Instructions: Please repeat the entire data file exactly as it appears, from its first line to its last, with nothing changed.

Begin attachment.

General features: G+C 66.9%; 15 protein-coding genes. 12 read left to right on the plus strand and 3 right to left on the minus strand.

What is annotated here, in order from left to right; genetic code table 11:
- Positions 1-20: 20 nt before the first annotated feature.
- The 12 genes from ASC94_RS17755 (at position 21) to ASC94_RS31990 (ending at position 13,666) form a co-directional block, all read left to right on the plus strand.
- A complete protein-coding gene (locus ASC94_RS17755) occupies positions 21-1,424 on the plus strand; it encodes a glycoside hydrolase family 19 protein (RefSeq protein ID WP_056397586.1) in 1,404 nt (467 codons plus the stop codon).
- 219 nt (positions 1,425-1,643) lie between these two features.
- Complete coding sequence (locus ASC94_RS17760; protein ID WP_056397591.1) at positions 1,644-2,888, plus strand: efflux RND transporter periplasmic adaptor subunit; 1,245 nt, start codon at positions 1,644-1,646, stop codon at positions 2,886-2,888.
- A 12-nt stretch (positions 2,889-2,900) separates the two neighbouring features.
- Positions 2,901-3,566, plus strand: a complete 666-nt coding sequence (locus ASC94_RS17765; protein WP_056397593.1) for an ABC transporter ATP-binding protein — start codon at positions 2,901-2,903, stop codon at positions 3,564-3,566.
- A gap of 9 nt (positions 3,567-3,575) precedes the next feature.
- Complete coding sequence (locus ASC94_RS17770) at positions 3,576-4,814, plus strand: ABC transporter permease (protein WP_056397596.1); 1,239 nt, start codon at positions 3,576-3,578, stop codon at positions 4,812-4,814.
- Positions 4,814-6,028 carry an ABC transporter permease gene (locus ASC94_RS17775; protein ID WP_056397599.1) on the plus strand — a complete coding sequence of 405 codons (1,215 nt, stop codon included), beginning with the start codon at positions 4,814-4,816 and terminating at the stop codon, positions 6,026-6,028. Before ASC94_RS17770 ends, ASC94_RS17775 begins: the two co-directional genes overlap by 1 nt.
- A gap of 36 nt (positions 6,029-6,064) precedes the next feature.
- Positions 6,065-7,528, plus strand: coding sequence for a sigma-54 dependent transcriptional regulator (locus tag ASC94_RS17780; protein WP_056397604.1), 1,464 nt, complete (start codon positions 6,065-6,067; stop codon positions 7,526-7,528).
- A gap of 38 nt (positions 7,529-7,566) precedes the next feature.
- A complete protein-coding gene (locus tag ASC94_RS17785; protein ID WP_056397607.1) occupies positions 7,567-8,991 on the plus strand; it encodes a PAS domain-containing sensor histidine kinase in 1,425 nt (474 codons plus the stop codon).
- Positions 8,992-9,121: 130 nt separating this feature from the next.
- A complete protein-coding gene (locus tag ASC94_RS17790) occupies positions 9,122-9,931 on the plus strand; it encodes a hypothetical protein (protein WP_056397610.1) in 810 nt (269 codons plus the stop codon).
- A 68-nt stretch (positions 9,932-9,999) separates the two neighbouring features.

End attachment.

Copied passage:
General features: G+C 66.9%; 15 protein-coding genes. 12 read left to right on the plus strand and 3 right to left on the minus strand.

What is annotated here, in order from left to right; genetic code table 11:
- Positions 1-20: 20 nt before the first annotated feature.
- The 12 genes from ASC94_RS17755 (at position 21) to ASC94_RS31990 (ending at position 13,666) form a co-directional block, all read left to right on the plus strand.
- A complete protein-coding gene (locus ASC94_RS17755) occupies positions 21-1,424 on the plus strand; it encodes a glycoside hydrolase family 19 protein (RefSeq protein ID WP_056397586.1) in 1,404 nt (467 codons plus the stop codon).
- 219 nt (positions 1,425-1,643) lie between these two features.
- Complete coding sequence (locus ASC94_RS17760; protein ID WP_056397591.1) at positions 1,644-2,888, plus strand: efflux RND transporter periplasmic adaptor subunit; 1,245 nt, start codon at positions 1,644-1,646, stop codon at positions 2,886-2,888.
- A 12-nt stretch (positions 2,889-2,900) separates the two neighbouring features.
- Positions 2,901-3,566, plus strand: a complete 666-nt coding sequence (locus ASC94_RS17765; protein WP_056397593.1) for an ABC transporter ATP-binding protein — start codon at positions 2,901-2,903, stop codon at positions 3,564-3,566.
- A gap of 9 nt (positions 3,567-3,575) precedes the next feature.
- Complete coding sequence (locus ASC94_RS17770) at positions 3,576-4,814, plus strand: ABC transporter permease (protein WP_056397596.1); 1,239 nt, start codon at positions 3,576-3,578, stop codon at positions 4,812-4,814.
- Positions 4,814-6,028 carry an ABC transporter permease gene (locus ASC94_RS17775; protein ID WP_056397599.1) on the plus strand — a complete coding sequence of 405 codons (1,215 nt, stop codon included), beginning with the start codon at positions 4,814-4,816 and terminating at the stop codon, positions 6,026-6,028. Before ASC94_RS17770 ends, ASC94_RS17775 begins: the two co-directional genes overlap by 1 nt.
- A gap of 36 nt (positions 6,029-6,064) precedes the next feature.
- Positions 6,065-7,528, plus strand: coding sequence for a sigma-54 dependent transcriptional regulator (locus tag ASC94_RS17780; protein WP_056397604.1), 1,464 nt, complete (start codon positions 6,065-6,067; stop codon positions 7,526-7,528).
- A gap of 38 nt (positions 7,529-7,566) precedes the next feature.
- A complete protein-coding gene (locus tag ASC94_RS17785; protein ID WP_056397607.1) occupies positions 7,567-8,991 on the plus strand; it encodes a PAS domain-containing sensor histidine kinase in 1,425 nt (474 codons plus the stop codon).
- Positions 8,992-9,121: 130 nt separating this feature from the next.
- A complete protein-coding gene (locus tag ASC94_RS17790) occupies positions 9,122-9,931 on the plus strand; it encodes a hypothetical protein (protein WP_056397610.1) in 810 nt (269 codons plus the stop codon).
- A 68-nt stretch (positions 9,932-9,999) separates the two neighbouring features.